It’s one of those basic rules like “i before e except after c.” Only in this case it should be “c-level hires before IPO buyers — always.”
And yet, due to a reported shortage of qualified CFOs (color me skeptical), some companies are ignoring this hard-and-fast rule.
That’s crazy. It would be like taking off on a transatlantic flight without a navigation system.
You can’t conquer if you divide
An anonymous executive at an unnamed tech company that was contemplating an IPO told The Information that they planned to spread the CFO’s responsibilities out among other finance officers.
I wish the article had named the company. I would short their stock so fast.
Good CFOs can sell a dream. They can sell a vision. Their single greatest strength is their communication skills. Any CFO with the same numbers in the same quarter can make a company CEO look like a hero or look like a failure. It’s all in how they interpret the numbers and present them. Those who do it correctly inspire constituents to believe in them.
To think you could just cobble together a CFO by committee is incredibly shortsighted. It means you’re thinking of a CFO as simply the head of finance as opposed to somebody who can help transform the business. A high-level CFO does way more than crunch numbers. In fact, that’s the last thing they try to do. There’s nothing worse than a CFO who just throws a cold, wet blanket on the enthusiasm of an early-stage venture by saying, “Let me just talk to you about beans.” That’s such a buzzkill. It’s really hard to survive that. In the ‘70s and ‘80s, that was the classic CFO, but those days are long gone, at least on the tech side.
Today’s CFOs have their finger on the pulse of what is truly the lifeblood of the business. They create a believable and reliable and replicable story about how things will happen. And they keep it Fisher-Price simple. That’s how they get Wall Street to support their stock.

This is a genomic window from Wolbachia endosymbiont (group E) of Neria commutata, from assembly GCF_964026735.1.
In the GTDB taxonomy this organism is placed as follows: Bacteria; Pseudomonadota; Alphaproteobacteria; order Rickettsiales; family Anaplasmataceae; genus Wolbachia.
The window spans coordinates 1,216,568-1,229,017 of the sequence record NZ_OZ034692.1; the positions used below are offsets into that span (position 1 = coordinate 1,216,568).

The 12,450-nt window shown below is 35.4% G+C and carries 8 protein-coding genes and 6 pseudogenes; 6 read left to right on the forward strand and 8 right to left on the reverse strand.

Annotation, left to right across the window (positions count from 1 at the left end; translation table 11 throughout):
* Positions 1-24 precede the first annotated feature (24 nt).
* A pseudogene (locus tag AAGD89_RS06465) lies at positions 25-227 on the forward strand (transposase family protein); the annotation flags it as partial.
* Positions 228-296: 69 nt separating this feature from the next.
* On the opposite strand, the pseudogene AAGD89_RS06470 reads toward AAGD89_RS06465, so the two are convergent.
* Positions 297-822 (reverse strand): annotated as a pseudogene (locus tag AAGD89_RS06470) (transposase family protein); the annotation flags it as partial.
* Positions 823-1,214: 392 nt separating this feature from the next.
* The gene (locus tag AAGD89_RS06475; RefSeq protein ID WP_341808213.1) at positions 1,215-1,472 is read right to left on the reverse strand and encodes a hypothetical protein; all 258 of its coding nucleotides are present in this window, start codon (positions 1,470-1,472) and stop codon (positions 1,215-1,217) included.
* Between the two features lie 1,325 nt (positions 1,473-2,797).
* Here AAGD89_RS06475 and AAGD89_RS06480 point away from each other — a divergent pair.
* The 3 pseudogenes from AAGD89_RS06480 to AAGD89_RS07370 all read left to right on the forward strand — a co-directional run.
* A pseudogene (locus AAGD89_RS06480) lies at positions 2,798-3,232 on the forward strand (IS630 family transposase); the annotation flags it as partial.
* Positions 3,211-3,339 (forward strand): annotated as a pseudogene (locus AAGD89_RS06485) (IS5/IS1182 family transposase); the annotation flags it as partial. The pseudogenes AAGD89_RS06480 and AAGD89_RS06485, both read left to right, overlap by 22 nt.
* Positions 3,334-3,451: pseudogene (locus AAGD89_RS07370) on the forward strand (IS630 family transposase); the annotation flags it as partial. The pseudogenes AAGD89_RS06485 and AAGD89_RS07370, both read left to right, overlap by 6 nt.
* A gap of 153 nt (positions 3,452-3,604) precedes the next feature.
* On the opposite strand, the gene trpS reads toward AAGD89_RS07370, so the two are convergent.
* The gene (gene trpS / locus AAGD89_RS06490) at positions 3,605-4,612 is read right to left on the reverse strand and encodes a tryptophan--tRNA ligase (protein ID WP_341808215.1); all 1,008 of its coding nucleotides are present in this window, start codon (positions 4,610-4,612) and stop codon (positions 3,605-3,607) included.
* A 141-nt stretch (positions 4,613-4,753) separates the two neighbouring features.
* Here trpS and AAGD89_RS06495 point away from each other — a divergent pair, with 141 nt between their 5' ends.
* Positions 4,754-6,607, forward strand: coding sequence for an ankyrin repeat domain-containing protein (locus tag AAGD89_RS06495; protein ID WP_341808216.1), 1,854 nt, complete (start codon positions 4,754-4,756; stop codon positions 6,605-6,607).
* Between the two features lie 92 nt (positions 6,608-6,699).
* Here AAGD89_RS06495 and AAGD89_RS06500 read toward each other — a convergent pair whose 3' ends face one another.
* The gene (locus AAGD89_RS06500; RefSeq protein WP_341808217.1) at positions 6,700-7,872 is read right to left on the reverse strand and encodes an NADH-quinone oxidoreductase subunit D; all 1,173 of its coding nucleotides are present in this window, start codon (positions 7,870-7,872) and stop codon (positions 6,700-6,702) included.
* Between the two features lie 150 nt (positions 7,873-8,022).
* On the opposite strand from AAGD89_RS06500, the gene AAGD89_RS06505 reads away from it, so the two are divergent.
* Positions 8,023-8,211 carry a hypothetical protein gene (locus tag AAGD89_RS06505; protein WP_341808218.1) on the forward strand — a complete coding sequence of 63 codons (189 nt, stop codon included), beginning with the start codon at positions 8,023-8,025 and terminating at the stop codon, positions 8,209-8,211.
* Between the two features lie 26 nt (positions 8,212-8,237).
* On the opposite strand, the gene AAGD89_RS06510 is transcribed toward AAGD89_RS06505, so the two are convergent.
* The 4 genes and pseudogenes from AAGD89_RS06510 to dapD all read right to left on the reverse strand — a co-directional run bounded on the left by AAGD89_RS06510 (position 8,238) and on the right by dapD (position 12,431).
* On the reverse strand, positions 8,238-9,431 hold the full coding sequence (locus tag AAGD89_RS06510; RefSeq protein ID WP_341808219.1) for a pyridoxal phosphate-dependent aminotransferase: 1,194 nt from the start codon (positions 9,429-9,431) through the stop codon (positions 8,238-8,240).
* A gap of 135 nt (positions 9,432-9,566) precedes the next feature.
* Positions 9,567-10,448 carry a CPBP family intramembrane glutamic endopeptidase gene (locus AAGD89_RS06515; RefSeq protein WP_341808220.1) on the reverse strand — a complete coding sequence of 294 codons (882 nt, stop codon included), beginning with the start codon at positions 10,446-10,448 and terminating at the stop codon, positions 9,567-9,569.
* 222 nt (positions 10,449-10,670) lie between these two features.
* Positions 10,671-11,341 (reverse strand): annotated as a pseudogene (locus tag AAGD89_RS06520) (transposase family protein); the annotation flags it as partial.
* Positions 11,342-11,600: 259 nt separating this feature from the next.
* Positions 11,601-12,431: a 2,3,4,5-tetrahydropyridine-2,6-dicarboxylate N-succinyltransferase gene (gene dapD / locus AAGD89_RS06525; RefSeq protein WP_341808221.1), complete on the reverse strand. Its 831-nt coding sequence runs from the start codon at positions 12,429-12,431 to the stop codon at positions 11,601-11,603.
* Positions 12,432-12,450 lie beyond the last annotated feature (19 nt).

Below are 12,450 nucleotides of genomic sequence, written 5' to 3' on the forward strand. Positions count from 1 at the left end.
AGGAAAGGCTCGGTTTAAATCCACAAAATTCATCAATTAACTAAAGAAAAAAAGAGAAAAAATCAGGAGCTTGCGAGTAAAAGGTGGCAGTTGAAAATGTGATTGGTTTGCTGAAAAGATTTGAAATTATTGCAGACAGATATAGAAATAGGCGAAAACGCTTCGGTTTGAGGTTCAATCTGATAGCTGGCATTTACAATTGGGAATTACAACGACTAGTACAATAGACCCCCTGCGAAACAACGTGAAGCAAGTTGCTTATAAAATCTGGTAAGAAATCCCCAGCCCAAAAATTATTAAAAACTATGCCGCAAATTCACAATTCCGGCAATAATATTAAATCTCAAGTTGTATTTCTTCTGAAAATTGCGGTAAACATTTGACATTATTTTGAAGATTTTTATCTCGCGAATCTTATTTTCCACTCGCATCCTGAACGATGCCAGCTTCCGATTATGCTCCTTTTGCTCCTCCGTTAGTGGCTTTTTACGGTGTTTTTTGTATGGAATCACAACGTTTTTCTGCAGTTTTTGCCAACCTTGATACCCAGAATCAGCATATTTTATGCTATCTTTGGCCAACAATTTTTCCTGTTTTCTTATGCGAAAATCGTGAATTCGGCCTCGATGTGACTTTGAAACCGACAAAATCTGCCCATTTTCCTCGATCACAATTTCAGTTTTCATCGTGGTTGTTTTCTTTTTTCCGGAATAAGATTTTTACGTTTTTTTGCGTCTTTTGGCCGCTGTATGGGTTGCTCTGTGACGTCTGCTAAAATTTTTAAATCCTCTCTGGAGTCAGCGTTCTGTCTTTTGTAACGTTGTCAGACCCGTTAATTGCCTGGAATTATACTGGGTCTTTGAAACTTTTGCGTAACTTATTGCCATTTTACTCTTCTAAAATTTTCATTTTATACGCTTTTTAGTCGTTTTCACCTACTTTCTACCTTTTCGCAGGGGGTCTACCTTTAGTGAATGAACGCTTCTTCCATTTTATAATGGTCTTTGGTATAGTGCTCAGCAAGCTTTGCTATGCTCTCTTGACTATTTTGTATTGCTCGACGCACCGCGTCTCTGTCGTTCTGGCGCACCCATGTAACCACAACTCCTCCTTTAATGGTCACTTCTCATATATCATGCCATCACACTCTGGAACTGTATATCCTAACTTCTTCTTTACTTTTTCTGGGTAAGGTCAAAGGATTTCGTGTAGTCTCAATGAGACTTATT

A CFO’s CFO
One of my earliest investors and a great sage, Paul Hirschfield, was on the board of Dell for many years and helped them through a very troubled time. Through Paul, I met a lot of Dell’s board members and c-suite and senior executives.
One was Tom Meredith. Simply put, Tom is one of the best CFOs ever.
Tom is a brilliant guy. He has a law degree and extensive experience in corporate finance, manufacturing and global financial markets. That’s the kind of expertise a good CFO brings to the table because a lot of the challenges an early-stage company faces involve compliance and legal issues. The CFO needs to react to whatever you throw in front of them, get it organized and dealt with — from the highest level strategy to the worst kind of legal issue.
And yes, they must have a good grasp of the financial side, too. But the best CFOs don’t just curate the financials — they reimagine them. With Tom Meredith as CFO, Dell shortened its cash conversion cycle from 40 days to minus-5 days. The brilliant thing Tom did was to eliminate the cash cycle, inventory holding time that was crippling the company. He accomplished that by integrating the vendors into the supply chain, putting the cash flow burden on them and having their customers prepay when they ordered.
In other words, instead of just holding inventory and eating that cost, Dell started building on demand. The results: ROI improved 154% in one year, and the stock price climbed 200% within a year.
As one of my mentors always said, you can sell the numbers or you can sell the story. You need the leadership of a strong CFO like Tom Meredith to figure out which path to choose and then follow it to success.